A transfer function that is equal to has two poles at (considering a damping coefficient ζless than) and two zeros at s = 0 and s = ∞. It corresponds to a band-pass filter since the steady state response for low and high frequency inputs are equal to zero (transmission zeros at s = 0 and at s = ∞). While the center angular frequency of the filter is equal to, b represents its bandwidth in radian/sec. Band-pass filters have transmission zeros both at dc and infinity.


2.1.4 Stop-band filter

A transfer function that is equal to has two poles at and two zeros at . It corresponds to a stop-band filter since the steady state response for an input with an angular frequency of radian/sec is equal to zero (transmission zeros at ). It has to be noted that a system having as transfer function (a > 0), will exhibit a zero steady state response when the input corresponds to e-at (transmission zero at s = -a).


2.2 General topology

The structure of a passive ladder circuit is composed of serial and shunt (parallel) branch elements placed in cascade producing the desired transmission zeros (Figure 1).

Fig. 1 Ladder passive circuit with elements in serial and parallel (shunt) branches


On the other hand, the steady state output signal V2 of Figures 2a or 2b is equal to zero when Zserial = ∞ or Zshunt = 0 at an input frequency corresponding to the system’s transmission zero (series and parallel ideal reactive elements stopping transmission at certain frequencies by presenting either a series susceptance or shunt reactance of zero value). Moreover, during the design of ladder passive filters, it is essential to produce zeros at f = 0 (s = 0), at f = ∞ (s = ∞) and at a finite frequency f = fo (s = ±j ωo).



Fig. 2a Portion of a circuit with an element in the serial branch



Fig. 2b Portion of a circuit with an element in the parallel (shunt) branch


The sections producing such transmission zeros are summarized in Table 1.



Table 1. Summary of sections producing zeros of transmission at different frequencies

2.3 Remarks

It is important to note that the addition of a resistor in series with an element Zserial in the serial branch or in parallel with an element Zshunt in the parallel branch will not affect the zeros’ locations in the complex plane.

A system may have a positive transmission zero (non-minimal-phase system). However, the generation of a positive transmission zero with a ladder passive network is impossible.



  1. Methods for the identification of dynamic elements’ combinations

The sum of non-redundant transmission zeros defines the order of the network and their distribution gives an estimate of the circuit’s response through a broad range of frequencies. Moreover, when the desired filter response is not standard (i.e. not a Butterworth or Chebychev filter), the knowledge of the transmission zeros helps to have a quick estimate of the customized stop-band response. Hence, a good understanding of the network order and transmission zeros is essential to an efficient synthesis of ladder passive RF filters and matching networks. The methods used for the identification of reactive elements combination (transmission zeros redundancy) consist of Thévenin impedance (Zth) application to elements producing transmission zeros at s = 0 and s = ∞ for the considered ladder passive filter.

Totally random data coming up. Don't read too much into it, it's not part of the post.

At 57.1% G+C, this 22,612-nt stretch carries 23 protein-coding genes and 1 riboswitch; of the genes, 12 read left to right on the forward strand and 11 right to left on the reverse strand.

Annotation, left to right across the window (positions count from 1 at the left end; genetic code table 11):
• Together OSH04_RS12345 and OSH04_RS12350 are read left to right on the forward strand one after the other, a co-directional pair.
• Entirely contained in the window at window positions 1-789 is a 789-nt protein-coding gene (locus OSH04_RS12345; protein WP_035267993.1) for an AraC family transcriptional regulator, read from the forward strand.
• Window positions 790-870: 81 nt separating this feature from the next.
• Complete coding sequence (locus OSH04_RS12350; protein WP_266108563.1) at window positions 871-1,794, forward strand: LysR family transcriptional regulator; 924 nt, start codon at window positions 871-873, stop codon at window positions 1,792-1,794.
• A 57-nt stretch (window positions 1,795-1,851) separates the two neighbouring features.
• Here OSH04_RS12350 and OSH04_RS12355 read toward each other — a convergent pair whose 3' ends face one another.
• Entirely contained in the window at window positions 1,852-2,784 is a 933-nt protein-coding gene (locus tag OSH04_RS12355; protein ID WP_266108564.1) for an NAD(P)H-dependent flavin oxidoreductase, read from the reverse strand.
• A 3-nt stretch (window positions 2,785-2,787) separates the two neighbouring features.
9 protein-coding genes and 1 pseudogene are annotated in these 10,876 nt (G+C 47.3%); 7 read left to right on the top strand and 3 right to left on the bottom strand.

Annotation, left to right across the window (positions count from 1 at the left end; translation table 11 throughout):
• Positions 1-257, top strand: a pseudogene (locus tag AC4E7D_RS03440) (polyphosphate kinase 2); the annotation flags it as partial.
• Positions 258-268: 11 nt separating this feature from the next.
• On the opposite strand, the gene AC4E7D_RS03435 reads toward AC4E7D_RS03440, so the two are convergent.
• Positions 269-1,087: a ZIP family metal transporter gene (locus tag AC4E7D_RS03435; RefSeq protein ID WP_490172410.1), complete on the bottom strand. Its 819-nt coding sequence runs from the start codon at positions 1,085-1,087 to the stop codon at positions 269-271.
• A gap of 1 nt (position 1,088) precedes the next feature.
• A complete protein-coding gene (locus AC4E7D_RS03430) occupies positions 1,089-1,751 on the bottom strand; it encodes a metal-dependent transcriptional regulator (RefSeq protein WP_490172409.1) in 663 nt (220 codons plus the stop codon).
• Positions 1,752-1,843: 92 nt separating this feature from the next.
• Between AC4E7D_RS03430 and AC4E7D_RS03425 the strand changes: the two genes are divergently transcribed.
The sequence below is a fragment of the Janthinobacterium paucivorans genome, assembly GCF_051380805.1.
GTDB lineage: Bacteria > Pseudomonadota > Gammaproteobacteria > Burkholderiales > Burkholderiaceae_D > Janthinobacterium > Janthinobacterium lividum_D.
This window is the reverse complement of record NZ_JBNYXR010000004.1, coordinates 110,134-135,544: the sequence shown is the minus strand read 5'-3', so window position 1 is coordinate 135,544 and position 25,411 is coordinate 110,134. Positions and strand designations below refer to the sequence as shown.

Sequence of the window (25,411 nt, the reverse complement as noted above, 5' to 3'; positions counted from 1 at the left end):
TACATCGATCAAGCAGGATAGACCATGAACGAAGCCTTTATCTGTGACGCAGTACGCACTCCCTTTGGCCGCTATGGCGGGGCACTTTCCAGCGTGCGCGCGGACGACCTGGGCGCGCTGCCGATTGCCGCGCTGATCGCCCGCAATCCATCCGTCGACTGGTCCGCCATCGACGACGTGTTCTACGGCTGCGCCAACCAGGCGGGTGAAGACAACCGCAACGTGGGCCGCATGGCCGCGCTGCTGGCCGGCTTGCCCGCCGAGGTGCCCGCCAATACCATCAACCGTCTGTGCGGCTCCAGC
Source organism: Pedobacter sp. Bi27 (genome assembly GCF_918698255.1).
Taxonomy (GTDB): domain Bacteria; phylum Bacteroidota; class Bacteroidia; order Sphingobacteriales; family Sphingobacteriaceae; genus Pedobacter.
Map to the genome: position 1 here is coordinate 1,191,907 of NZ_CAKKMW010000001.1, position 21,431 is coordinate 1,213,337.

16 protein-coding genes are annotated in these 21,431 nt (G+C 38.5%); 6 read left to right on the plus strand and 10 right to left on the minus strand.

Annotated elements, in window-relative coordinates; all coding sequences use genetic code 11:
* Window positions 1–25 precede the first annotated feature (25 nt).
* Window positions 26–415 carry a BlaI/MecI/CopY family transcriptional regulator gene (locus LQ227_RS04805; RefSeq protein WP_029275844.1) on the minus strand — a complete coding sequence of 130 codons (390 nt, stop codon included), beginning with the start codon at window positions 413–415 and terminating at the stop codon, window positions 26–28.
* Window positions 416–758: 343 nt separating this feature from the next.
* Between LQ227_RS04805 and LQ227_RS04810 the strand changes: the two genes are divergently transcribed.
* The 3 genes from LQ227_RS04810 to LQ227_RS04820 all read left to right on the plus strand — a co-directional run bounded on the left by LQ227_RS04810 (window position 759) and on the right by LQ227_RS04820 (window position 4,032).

3.1 Method applied for dynamic elements placed in serial branches

For a dynamic element placed in a serial branch, one has to determine the Thévenin impedance (Zth) applied to the right side of the element and at frequency corresponding to the considered transmission zero (s = 0 or s = ∞). If the calculated Zth is different than infinity (Zth ≠ ∞), then there will be no combination of the considered dynamic element with the other ones (no redundant transmission zero).


3.2 Method applied for dynamic elements placed in parallel branches

For a dynamic element placed in a parallel branch, one has to determine the Thévenin impedance (Zth) applied to the left side of the element and at a frequency corresponding to the considered zero of transmission (s = 0 or s = ∞). If the calculated Zth is different than zero (Zth ≠ 0), then there will be no combination of the considered dynamic element with the other ones (no redundant transmission zero).


3.3 Examples

To show the efficiency of the proposed approach, four examples are given with the detailed computations.


3.3.1 Example 1

The RF matching network of Figure 3 is composed of five reactive elements (3 capacitors and 2 inductors). At first glance, one may think of a system with five poles. The application of the proposed methods shows that the system has only four poles.



Fig. 3 Example 1 with 5 dynamic elements


The demonstration is given next.

  • For C1 (serial element):

If C1 is not combined with other capacitors, it will produce a transmission zero at s = 0. To check the redundancy of the transmission zero, the computation of Zth at s = 0 is performed to the right side of C1. The calculated value of the impedance is equal to infinity. Hence, C1 will be combined with C3.

  • For C2 (shunt element):

Looking at the left side of C2 and calculating Zth at
s = ∞, the obtained value of the impedance is equal to infinity (different than zero). Hence, C2 will be a non-redundant transmission zero at s = ∞.

  • For C3 (serial element):

Looking at the right side of C3, we compute Zth at
s = 0. The calculated value of the impedance is equal to zero (different than infinity). Hence, C3 will produce a non-redundant transmission zero at s = 0.